Don Lee (author)

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Don Lee
Born 1959
Occupation Writer, Creative Writing professor
Nationality American
Period late 20th and early 21st century
Genre literary fiction

Don Lee (born 1959) is a Korean-American novelist.


The son of a State Department officer, Lee spent his childhood in Tokyo and Seoul. He received his B.A. in English Literature from University of California, Los Angeles (UCLA) and his M.F.A. in Creative Writing from Emerson College. He has also served as the primary editor of the literary journal Ploughshares for 17 years. Lee's earlier work have appeared in GQ, New England Review, American Short Fiction, Kenyon Review, and Glimmer Train, with Voir Dire anthologized in Charlie Chan Is Dead 2. He has also received fellowships from the Massachusetts Cultural Council and the St. Botolph Club Foundation.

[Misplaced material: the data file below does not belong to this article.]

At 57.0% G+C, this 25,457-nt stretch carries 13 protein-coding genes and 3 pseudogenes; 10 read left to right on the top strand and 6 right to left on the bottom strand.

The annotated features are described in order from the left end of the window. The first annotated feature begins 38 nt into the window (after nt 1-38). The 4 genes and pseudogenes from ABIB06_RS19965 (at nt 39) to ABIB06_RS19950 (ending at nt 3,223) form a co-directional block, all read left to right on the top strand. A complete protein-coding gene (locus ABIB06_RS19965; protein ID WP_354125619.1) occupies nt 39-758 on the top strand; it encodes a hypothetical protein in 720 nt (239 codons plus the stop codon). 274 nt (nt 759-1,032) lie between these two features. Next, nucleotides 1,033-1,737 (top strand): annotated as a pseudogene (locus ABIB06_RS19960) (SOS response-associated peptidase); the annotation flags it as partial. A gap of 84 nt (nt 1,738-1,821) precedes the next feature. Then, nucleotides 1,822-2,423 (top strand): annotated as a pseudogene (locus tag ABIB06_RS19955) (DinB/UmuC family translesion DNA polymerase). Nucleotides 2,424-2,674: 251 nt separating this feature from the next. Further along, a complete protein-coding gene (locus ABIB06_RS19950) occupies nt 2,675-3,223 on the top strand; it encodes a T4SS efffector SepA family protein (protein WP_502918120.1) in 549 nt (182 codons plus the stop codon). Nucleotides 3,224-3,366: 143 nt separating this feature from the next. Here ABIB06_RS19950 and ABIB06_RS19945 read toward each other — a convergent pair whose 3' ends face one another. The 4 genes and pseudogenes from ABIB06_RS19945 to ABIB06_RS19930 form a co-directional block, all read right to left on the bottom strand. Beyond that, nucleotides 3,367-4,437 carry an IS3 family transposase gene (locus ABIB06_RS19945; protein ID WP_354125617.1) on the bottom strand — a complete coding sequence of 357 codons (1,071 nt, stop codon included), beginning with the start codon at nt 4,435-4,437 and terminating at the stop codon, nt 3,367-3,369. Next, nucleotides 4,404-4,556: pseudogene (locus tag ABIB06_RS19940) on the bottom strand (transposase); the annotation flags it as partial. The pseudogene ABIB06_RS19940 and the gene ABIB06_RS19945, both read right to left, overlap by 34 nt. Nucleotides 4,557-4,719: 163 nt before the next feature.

Lee was formerly a faculty member of the Creative Writing department at Macalester College. In the fall of 2008, Lee moved to the faculty of Western Michigan University where he taught both graduate and undergraduate courses. He is currently in the faculty of the Creative Writing program at Temple University.

His first collection of short stories, Yellow, documents the lives of various Asian American characters living in the fictional town of Rosarita Bay. Yellow won the Sue Kaufman Prize for First Fiction from the American Academy of Arts and Letters. He followed that collection with his first novel, Country of Origin, which earned an American Book Award and an Edgar Award for Best First Novel.

In 2008, Lee finished writing his second novel,Wrack and Ruin.[1] The book, which revisits Rosarita Bay, was published by W.W. Norton in April 2008. In 2012, Norton published Lee's third novel, The Collective. [2]


Short story collection[edit]


  • Country of Origin (2005)
  • Wrack and Ruin (2008)
  • The Collective (2012)


  1. ^ Dierbeck, Lisa (2008-06-22). "When Brothers Collide". The New York Times. Retrieved 2008-06-23. 
  2. ^ Zilka, Christine Lee. "Don Lee: The Ethnic Literature Box". Guernica. Retrieved 12 July 2012. 

External links[edit]